Water is a complex problem on Earth: Some places get too little of it and some get far too much. That’s why NASA exploring the flow of freshwater across the world in hopes of improving access to it.
Frozen water is as important as liquid water, so NASA programs also monitor snow. NASA’s Airborne Snow Observatory program and California’s Department of Water Resources work together to put instruments on airplanes.
These devices track the amount of water stored as snow across western U.S. states’ watersheds. That monitoring helps scientists learn more about the timing of the spring melt.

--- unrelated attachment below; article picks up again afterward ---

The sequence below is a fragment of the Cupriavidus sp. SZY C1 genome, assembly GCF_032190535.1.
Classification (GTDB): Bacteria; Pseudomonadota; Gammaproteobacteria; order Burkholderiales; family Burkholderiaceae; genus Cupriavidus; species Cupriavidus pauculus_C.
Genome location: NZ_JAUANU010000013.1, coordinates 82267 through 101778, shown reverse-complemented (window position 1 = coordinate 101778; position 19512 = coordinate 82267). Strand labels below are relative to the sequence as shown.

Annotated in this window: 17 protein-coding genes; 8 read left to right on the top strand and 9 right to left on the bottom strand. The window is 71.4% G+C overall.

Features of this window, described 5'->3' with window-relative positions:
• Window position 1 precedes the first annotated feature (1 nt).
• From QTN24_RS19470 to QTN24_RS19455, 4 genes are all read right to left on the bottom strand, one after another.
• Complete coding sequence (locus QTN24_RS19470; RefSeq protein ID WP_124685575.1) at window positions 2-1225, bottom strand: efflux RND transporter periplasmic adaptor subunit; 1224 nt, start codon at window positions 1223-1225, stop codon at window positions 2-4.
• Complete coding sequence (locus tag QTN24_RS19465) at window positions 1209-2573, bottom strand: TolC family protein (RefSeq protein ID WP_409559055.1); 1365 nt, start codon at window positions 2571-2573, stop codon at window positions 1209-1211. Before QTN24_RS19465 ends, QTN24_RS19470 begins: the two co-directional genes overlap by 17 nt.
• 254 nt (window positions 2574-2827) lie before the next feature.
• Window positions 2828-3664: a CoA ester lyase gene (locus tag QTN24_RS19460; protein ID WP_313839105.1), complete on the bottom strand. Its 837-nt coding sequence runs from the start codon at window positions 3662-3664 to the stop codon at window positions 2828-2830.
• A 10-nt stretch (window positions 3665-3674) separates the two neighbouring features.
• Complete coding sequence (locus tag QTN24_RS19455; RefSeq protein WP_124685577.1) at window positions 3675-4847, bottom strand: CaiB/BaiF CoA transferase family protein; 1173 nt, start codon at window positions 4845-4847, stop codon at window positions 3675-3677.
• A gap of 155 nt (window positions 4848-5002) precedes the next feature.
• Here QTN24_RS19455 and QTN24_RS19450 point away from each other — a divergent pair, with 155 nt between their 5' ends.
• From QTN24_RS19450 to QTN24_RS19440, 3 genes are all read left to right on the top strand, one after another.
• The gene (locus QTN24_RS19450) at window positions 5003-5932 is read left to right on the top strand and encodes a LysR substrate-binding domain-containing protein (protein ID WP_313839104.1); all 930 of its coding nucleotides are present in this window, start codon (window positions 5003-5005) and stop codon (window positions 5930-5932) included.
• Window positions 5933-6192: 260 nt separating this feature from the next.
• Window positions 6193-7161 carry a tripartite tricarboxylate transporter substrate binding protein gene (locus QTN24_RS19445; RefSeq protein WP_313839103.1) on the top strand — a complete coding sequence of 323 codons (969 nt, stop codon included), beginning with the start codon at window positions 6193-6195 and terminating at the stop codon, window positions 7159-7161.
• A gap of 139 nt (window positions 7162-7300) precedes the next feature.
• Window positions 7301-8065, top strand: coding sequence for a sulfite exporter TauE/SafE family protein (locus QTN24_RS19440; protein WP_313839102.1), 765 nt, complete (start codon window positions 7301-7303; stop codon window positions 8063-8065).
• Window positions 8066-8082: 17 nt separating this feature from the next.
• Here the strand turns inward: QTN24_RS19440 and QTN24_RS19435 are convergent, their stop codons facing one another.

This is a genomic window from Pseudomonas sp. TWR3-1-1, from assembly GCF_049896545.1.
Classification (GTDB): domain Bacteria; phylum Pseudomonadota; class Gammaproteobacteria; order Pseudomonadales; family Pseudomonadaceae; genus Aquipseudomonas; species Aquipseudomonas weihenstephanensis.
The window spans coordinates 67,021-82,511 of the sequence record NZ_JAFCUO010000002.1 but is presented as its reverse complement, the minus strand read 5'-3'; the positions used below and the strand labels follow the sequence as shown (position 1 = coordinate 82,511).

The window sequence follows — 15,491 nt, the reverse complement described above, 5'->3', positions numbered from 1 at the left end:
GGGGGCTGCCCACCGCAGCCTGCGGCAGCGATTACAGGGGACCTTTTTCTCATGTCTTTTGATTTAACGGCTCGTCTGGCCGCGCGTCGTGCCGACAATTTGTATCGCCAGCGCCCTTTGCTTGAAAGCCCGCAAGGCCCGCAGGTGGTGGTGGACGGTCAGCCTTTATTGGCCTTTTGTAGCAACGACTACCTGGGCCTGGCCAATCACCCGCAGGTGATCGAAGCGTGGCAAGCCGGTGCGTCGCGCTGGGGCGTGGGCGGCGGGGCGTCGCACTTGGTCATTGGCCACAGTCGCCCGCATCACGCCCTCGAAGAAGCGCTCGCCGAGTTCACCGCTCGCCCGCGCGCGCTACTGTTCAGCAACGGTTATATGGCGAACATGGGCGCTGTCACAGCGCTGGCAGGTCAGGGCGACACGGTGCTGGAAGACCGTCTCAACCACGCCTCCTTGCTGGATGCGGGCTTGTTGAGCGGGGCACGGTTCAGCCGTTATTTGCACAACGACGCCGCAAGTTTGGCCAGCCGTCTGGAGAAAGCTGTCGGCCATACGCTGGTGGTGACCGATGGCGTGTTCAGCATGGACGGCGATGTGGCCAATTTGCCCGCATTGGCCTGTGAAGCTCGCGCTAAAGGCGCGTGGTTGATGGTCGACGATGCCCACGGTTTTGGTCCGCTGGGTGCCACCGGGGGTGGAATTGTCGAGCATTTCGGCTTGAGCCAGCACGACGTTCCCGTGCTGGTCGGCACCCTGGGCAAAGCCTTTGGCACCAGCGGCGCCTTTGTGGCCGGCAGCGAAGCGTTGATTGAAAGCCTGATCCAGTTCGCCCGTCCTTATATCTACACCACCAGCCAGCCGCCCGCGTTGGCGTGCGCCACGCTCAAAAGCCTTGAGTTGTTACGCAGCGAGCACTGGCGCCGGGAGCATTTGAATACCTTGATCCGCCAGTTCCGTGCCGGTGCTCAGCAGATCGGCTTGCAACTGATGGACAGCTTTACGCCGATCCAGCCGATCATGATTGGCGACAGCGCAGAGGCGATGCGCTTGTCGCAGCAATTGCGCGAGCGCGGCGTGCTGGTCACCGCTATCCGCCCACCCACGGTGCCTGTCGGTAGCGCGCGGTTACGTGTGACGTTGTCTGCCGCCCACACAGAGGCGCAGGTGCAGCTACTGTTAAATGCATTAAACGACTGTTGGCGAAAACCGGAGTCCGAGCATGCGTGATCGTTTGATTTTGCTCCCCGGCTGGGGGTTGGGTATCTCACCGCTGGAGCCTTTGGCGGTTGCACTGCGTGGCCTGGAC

Finally, NASA satellites that monitor the gravity field of Earth can show water hidden underground. A third of the world’s 37 largest aquifers are under stress from human agriculture and other “water demands.”
According to NASA, particularly in the Central Valley of California, the Indus Basin in northwestern India and Pakistan, and the Arabian Aquifer System in Saudi Arabia.
More accurate measurements of how much water is lurking underground can help resource managers allot that water more effectively.